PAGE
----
The hurricane season normally runs from June to November. You should monitor local and international weather updates from the US National Hurricane Center and follow the advice of local authorities, including any evacuation orders. See Natural disasters
For information and advice about the risks associated with Zika virus, visit the National Travel Health Network and Centre website.
179,000 British nationals visited the Dominican Republic in 2017. Most visits are trouble-free, but there are incidents of crime and violence. See Crime
Take extra care if you’re travelling between Haiti and the Dominican Republic by road. There have been armed robberies in the Dominican Republic on roads close to the border with Haiti. See Road travel
Don’t become involved with illegal drugs of any kind. There are severe penalties for all drug offences. A number of British nationals are serving prison sentences in the Dominican Republic for attempting to traffic drugs. See Local laws and customs.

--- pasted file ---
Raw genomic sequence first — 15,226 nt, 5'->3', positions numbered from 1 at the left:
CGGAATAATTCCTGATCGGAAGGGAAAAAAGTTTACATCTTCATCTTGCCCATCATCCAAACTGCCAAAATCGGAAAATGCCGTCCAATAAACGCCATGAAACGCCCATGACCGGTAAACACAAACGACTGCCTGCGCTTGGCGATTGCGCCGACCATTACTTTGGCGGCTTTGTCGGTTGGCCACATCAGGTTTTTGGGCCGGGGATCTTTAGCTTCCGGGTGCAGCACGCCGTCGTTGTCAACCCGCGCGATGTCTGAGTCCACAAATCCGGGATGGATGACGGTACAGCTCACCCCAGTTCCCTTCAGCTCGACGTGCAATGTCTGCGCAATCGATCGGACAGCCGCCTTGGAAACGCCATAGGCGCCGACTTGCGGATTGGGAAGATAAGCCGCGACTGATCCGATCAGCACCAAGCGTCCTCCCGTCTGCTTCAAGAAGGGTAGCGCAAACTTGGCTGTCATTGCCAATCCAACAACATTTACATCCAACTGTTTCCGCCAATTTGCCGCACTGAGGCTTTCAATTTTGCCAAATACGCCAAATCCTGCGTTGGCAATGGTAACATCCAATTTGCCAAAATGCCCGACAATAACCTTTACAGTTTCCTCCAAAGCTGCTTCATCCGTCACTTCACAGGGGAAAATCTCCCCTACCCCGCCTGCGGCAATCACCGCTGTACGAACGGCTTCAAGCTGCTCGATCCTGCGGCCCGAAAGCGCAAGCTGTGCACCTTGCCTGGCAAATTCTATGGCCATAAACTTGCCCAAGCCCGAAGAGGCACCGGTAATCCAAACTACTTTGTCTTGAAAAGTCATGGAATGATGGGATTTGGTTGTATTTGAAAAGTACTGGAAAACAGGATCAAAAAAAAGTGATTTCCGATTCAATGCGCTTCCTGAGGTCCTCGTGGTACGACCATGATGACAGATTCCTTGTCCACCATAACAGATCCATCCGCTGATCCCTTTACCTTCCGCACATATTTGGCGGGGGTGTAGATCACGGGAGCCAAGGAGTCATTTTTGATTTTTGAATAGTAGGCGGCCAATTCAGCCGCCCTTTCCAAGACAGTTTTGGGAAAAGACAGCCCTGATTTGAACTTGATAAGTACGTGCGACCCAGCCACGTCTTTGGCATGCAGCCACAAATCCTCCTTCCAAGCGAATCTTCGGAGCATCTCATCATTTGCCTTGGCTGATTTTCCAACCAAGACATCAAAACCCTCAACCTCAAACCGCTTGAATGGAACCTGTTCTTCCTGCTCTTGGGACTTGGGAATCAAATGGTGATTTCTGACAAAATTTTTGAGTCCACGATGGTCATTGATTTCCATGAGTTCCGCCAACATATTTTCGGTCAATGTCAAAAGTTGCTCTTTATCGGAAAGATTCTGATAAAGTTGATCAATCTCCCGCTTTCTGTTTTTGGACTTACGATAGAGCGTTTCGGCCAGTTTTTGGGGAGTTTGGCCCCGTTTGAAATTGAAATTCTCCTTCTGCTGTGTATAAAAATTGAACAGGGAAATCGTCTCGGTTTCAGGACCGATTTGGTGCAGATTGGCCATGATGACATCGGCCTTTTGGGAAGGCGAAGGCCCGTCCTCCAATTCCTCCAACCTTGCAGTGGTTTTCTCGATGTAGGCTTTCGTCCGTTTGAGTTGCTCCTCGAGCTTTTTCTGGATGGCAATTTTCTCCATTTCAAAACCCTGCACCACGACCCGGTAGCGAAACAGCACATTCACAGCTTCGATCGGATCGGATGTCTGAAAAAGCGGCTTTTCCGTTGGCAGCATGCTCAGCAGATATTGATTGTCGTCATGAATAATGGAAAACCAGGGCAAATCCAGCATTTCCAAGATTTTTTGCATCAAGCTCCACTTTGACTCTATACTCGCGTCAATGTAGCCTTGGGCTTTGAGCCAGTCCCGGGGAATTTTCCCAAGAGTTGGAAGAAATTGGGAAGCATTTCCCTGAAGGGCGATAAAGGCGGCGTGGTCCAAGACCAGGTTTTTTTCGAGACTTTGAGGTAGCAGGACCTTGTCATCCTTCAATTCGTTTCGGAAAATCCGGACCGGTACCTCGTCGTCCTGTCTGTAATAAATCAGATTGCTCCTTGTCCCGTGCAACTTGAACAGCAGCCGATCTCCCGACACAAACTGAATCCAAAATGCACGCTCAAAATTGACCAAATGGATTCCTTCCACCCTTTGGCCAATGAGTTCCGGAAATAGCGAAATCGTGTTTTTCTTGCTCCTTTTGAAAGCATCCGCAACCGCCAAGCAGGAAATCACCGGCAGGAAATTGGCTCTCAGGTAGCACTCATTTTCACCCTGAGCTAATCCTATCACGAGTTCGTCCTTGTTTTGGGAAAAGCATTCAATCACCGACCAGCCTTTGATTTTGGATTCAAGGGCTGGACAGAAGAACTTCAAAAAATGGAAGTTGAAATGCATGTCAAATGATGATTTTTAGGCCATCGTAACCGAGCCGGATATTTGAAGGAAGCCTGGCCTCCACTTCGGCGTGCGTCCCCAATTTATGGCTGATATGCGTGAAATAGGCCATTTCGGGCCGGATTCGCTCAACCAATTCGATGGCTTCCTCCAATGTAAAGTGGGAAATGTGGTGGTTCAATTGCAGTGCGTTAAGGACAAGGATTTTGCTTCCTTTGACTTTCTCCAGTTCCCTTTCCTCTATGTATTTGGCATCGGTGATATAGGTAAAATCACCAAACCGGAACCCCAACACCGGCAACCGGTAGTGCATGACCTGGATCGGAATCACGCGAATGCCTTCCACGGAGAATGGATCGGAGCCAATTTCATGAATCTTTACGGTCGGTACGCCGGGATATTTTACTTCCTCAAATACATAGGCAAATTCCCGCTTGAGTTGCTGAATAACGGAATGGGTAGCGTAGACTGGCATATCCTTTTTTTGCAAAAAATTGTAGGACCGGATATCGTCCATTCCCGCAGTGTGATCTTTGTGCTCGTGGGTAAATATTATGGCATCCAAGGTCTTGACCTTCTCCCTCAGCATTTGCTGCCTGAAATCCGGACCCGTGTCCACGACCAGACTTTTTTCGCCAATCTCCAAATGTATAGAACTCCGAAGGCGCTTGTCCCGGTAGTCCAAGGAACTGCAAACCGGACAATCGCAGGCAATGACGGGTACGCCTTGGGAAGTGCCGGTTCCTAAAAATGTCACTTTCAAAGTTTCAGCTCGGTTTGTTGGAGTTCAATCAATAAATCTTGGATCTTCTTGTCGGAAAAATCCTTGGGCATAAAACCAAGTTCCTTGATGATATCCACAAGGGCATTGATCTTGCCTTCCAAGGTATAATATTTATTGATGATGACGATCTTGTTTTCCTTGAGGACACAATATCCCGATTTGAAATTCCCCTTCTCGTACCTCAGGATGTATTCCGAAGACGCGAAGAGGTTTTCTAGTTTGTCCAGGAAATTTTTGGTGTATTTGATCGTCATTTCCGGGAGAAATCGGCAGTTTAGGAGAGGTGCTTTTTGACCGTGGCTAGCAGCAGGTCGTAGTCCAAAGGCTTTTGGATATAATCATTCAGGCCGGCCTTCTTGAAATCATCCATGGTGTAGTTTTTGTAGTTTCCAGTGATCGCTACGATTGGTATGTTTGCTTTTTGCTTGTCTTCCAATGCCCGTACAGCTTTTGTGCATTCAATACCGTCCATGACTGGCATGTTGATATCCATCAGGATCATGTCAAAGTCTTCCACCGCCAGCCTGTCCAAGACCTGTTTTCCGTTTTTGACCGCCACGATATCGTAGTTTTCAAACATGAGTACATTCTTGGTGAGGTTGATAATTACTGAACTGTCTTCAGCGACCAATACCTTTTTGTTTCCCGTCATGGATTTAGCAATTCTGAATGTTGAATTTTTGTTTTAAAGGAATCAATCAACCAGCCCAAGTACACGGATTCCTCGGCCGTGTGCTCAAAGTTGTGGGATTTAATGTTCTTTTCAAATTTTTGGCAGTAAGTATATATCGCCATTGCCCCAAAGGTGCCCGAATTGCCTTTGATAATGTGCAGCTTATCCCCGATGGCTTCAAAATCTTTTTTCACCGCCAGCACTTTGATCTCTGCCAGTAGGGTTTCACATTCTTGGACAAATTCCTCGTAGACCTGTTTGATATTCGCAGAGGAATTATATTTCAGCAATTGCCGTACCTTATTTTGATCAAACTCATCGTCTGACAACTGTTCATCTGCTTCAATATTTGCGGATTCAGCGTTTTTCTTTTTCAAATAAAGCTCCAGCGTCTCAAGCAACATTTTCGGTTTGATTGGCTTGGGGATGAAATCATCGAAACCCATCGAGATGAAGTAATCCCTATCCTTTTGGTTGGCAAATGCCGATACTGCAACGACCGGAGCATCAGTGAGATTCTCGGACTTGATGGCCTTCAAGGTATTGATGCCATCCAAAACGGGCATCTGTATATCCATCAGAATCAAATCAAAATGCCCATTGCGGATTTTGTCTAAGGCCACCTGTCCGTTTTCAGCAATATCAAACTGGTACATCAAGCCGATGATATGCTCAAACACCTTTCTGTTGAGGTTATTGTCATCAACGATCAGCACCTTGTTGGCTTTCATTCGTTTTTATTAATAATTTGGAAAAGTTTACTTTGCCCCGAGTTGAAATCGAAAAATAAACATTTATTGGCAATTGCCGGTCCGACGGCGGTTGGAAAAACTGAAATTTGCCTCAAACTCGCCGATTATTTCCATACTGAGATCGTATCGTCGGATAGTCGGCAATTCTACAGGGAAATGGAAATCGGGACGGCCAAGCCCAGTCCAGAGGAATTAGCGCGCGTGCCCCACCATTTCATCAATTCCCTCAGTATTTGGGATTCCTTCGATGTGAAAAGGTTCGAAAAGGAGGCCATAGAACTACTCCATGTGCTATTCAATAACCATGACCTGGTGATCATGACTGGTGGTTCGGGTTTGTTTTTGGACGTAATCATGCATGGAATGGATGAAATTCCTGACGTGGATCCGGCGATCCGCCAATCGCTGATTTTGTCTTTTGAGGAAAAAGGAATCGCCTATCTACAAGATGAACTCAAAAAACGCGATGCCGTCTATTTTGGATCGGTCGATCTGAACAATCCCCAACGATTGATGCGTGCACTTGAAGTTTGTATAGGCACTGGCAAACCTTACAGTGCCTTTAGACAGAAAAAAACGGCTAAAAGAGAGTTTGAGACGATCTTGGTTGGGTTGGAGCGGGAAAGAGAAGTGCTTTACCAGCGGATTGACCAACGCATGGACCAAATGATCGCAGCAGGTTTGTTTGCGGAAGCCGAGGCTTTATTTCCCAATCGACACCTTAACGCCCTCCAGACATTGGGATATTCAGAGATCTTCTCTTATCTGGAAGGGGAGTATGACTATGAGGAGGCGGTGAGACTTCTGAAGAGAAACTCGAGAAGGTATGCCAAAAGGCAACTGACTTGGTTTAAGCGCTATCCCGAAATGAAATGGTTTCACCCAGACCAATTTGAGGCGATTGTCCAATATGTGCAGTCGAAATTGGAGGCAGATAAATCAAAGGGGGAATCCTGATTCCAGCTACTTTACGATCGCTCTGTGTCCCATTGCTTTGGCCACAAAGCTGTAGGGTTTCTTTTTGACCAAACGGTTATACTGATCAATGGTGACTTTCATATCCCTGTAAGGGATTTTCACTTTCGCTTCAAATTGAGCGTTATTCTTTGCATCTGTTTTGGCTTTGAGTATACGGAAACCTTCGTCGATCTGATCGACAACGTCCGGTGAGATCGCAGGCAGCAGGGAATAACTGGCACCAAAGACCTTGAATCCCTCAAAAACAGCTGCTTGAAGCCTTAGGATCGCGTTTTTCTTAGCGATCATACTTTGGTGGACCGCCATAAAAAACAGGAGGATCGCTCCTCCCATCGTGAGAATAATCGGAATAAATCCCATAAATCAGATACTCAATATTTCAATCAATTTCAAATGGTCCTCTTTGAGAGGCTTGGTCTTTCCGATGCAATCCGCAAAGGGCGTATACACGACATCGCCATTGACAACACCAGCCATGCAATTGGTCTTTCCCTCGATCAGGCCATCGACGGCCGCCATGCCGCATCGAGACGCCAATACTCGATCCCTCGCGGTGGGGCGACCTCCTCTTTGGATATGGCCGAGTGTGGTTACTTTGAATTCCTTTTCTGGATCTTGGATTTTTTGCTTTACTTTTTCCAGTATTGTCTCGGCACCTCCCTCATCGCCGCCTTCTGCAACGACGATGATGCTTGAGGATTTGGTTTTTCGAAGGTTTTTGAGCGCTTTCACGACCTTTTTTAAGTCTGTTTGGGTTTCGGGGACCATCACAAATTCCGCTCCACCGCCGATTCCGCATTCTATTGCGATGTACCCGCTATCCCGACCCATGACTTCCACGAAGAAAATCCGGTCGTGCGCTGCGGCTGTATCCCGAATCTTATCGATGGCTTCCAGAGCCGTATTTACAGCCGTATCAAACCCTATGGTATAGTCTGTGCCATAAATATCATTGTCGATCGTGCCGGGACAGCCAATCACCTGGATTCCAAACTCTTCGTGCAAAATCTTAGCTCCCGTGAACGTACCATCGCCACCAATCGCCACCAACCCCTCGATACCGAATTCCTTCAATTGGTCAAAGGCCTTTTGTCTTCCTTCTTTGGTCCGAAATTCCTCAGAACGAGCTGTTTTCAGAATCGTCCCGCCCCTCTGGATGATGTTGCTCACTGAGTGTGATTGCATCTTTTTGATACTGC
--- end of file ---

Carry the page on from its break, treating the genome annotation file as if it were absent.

Credit card cloning and fraud are common. It’s generally safer to use cash. See Money
Although there’s no recent history of terrorism in the Dominican Republic, attacks can’t be ruled out. See Terrorism
If you’re abroad and you need emergency help from the UK government, contact the nearest British embassy, consulate or high commission.
The number for the English speaking tourist police (CESTUR) is +1-809-200-3500. In Santo Domingo, Santiago and the north coast (including Puerto Plata) the number for all emergency services is 911. In Punta Cana-Bavaro, the number for emergency fire and ambulance services is +1-809-455-1551 and in Samana, the number for emergency fire and ambulance services is +1-809-538-3763.
The Overseas Business Risk service offers information and advice for British companies operating overseas on how to manage political, economic, and business security-related risks.
Take out comprehensive travel and medical insurance before you travel.